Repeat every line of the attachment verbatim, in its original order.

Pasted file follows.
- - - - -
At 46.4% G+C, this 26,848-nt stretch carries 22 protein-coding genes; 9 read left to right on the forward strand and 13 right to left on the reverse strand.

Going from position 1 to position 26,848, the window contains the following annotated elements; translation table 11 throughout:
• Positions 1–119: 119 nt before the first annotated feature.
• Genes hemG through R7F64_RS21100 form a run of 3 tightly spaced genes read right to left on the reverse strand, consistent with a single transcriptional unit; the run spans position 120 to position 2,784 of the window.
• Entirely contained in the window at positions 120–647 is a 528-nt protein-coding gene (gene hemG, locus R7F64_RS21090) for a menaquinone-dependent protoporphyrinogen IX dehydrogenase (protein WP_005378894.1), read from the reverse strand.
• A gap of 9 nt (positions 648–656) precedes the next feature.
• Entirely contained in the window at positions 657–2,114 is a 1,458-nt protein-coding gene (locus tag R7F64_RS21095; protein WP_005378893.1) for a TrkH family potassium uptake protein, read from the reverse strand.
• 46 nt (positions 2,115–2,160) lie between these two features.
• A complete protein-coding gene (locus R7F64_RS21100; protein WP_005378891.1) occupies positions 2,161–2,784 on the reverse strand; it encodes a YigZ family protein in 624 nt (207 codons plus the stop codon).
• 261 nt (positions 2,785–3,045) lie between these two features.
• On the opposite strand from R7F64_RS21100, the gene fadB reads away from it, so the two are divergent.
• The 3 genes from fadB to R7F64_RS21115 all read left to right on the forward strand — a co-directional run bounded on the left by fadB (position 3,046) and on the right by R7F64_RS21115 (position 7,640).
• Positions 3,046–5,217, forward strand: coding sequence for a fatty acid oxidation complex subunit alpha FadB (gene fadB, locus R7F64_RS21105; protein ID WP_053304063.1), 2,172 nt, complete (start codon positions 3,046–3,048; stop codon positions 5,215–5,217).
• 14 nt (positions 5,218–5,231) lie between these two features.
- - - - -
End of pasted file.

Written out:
At 46.4% G+C, this 26,848-nt stretch carries 22 protein-coding genes; 9 read left to right on the forward strand and 13 right to left on the reverse strand.

Going from position 1 to position 26,848, the window contains the following annotated elements; translation table 11 throughout:
• Positions 1–119: 119 nt before the first annotated feature.
• Genes hemG through R7F64_RS21100 form a run of 3 tightly spaced genes read right to left on the reverse strand, consistent with a single transcriptional unit; the run spans position 120 to position 2,784 of the window.
• Entirely contained in the window at positions 120–647 is a 528-nt protein-coding gene (gene hemG, locus R7F64_RS21090) for a menaquinone-dependent protoporphyrinogen IX dehydrogenase (protein WP_005378894.1), read from the reverse strand.
• A gap of 9 nt (positions 648–656) precedes the next feature.
• Entirely contained in the window at positions 657–2,114 is a 1,458-nt protein-coding gene (locus tag R7F64_RS21095; protein WP_005378893.1) for a TrkH family potassium uptake protein, read from the reverse strand.
• 46 nt (positions 2,115–2,160) lie between these two features.
• A complete protein-coding gene (locus R7F64_RS21100; protein WP_005378891.1) occupies positions 2,161–2,784 on the reverse strand; it encodes a YigZ family protein in 624 nt (207 codons plus the stop codon).
• 261 nt (positions 2,785–3,045) lie between these two features.
• On the opposite strand from R7F64_RS21100, the gene fadB reads away from it, so the two are divergent.
• The 3 genes from fadB to R7F64_RS21115 all read left to right on the forward strand — a co-directional run bounded on the left by fadB (position 3,046) and on the right by R7F64_RS21115 (position 7,640).
• Positions 3,046–5,217, forward strand: coding sequence for a fatty acid oxidation complex subunit alpha FadB (gene fadB, locus R7F64_RS21105; protein ID WP_053304063.1), 2,172 nt, complete (start codon positions 3,046–3,048; stop codon positions 5,215–5,217).
• 14 nt (positions 5,218–5,231) lie between these two features.